Latest News Archive

Please select Category, Year, and then Month to display items
Years
2019 2020
Previous Archive
14 May 2019 | Story Thabo Kessah | Photo Tsepo Moeketsi
Prof Ashafa
Prof Ashafa’s research documents plants used by the Basotho in the management of different ailments.

The Phytomedicine and Phytopharmacology Research Programme (PPRP) in the Department of Plant Sciences on the Qwaqwa Campus researches the biological effects of medicinal plants used in the folkloric medicine of the Eastern Free State, particularly to explore the values and contribution of indigenous knowledge systems (IKS) towards broader scientific research. This is according to the programme’s principal investigator and researcher, NRF C2-rated researcher, Professor Anofi Ashafa. 

 “Our research is mainly aimed at documenting plants used by the Basotho in the management of different ailments and to further discover, isolate, and purify active phytoconstituents that are responsible for disease curation or amelioration, thereby assisting in the global promotion of accessible and affordable medication in developing countries,” said Prof Ashafa. 

Since 2012, the PPRP has worked extensively on Basotho medicinal plants (BMP) used as antimicrobials, antioxidants, antidiabetics, antitubercular, anticancer, anthelmintic, and antidiarrheal agents, starting from biological activities up to the  evaluation of the toxicity of these plants for the kidney, liver, and heart functions in order to establish safe dosage parameters. These activities have led to the discovery of four potent antidiabetic biomolecules that are awaiting the processes of patency and commercialisation. Additional outputs include 104 published peer-reviewed articles , 7 postdoctoral fellows, 6 PhDs, 9 master’s, and 16 honours graduates. 

“Our research informs teaching and the development of expertise in ethnobotany, 
phytomedicine, and phytopharmacology in order to contribute to the National Development Plan (NDP) through human capacity development, skills, and knowledge transfer.

The group is also investigating some medicinal plants on the endangered red list of the South African National Biodiversity Institute (SANBI), through micropropagation and field trials as well as proposing conservation strategies to preserve these valuable species.

The PPRP consists of postdoctoral fellows, PhD, master’s, and honours students and research is done in collaboration with several local and international universities as well as the Agricultural Research Council of South Africa. 


News Archive

Team on the way to SIFE world cup
2007-07-16

 

A team of students from the University of the Free State (UFS) has won a national competition in business skills and entrepreneurship, and will be representing South Africa at the Students in Free Enterprise (SIFE) World Cup in New York later this year.

The SIFE World Cup will be held in New York from 10 to 12 October, and will feature student teams from 40 countries.

Antonia Gumede, a UFS student, says the competition involves students developing sustainable business models based in the community, which are evaluated in terms of entrepreneurship, financial literacy, business ethics, market economics and success skills.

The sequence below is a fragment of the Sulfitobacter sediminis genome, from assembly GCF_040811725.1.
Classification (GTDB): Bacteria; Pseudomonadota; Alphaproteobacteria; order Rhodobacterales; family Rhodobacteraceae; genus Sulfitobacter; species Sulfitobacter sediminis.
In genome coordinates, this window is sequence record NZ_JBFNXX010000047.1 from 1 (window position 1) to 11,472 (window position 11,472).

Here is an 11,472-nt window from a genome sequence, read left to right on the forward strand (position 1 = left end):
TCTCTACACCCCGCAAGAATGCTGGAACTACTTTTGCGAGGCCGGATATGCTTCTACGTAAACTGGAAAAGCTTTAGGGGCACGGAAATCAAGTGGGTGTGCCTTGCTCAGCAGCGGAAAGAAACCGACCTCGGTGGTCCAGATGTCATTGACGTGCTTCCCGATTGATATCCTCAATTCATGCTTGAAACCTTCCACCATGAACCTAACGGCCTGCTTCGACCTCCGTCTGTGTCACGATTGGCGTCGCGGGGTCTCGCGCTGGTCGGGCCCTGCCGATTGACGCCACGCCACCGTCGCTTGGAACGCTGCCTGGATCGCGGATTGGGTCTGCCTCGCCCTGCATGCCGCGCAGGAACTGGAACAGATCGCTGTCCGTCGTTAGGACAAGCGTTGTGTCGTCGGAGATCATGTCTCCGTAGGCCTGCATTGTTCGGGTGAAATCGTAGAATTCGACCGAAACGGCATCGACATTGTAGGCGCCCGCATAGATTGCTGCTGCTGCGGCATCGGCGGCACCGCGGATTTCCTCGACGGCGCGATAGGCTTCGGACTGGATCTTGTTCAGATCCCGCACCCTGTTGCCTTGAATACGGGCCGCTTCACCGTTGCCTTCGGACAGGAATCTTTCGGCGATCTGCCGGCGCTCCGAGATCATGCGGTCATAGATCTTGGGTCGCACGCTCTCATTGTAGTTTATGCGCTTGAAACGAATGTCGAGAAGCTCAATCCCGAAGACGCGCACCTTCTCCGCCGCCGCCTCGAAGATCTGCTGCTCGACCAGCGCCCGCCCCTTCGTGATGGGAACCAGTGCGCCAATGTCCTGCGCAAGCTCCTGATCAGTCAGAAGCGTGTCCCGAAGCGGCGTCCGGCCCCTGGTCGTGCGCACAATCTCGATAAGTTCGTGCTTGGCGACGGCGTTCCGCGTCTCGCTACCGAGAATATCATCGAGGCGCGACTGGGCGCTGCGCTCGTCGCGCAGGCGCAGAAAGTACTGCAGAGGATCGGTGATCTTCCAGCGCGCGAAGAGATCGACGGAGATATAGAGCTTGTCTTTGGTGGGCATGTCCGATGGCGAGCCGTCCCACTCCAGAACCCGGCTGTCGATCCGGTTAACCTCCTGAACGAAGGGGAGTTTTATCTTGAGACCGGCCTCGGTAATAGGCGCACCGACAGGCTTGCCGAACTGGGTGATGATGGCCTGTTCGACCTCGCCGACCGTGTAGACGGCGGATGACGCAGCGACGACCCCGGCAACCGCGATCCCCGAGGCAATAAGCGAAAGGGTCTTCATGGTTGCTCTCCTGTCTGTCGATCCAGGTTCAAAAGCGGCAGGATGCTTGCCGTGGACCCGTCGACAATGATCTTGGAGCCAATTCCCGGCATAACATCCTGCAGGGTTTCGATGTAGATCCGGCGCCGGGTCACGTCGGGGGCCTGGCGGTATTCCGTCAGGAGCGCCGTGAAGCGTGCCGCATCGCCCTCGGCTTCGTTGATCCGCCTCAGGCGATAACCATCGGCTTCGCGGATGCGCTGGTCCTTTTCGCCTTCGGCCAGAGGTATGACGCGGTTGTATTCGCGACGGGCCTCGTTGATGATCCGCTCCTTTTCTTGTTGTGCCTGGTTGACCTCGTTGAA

Gumede says the UFS entry won first prize in all five categories at this year’s national competition.

The UFS team consisted of seven students and two faculty advisers, and included a diverse group of students studying in fields such as accounting, psychology, social science and actuarial science.

The UFS won the national SIFE competition for three years in a row – 2002, 2003 and 2004. This year (2007), the UFS team emerged as the winner for the fourth time.

The Co-ordinator of Community Service in the Faculty of Economic and Management Sciences, Tessa Ndlovu, attributes the success of the team to the university’s policy of community service learning, which she says motivates students to get involved in academically grounded projects that contribute to the well-being of the community.

“The financial, academic and emotional support from the Faculty of Economic and Management Sciences, as well as the faculty’s contribution to community service learning on the campus, contributes to the success of the team,” added Ndlovu.

The UFS SIFE team has been sweeping the board nationally. They first won the competition in 2002 and went on to represent the country at the SIFE World Cup in Amsterdam (the Netherlands), where they came fourth out of 33 countries.

In the following year (2003), the SIFE UFS team was once again crowned the national champion and went on to represent South Africa internationally, coming second in Mainz, Germany.

SIFE teams spend the academic year conducting projects that specifically meet the communities’ unique needs. These efforts assist aspiring entrepreneurs, struggling business owners, low-income families and children by teaching them how to succeed in a global market economy.

“Teams have the tremendous asset of learning from business experts who serve on their Business Advisory Boards. These people not only provide mentorship and guidance to them in terms of their projects, but also introduce them to other leaders in the community and give them access to needed resources,” said Nldovu.

“It is an unparalleled feeling to know that the contribution we as students make in our communities actually matters,” added Gumede.

Media release
Issued by: Mangaliso Radebe
Assistant Director: Media Liaison
Tel: 051 401 2828
Cell: 078 460 3320
E-mail: radebemt.stg@mail.ufs.ac.za  
16 July 2007
 

We use cookies to make interactions with our websites and services easy and meaningful. To better understand how they are used, read more about the UFS cookie policy. By continuing to use this site you are giving us your consent to do this.

Accept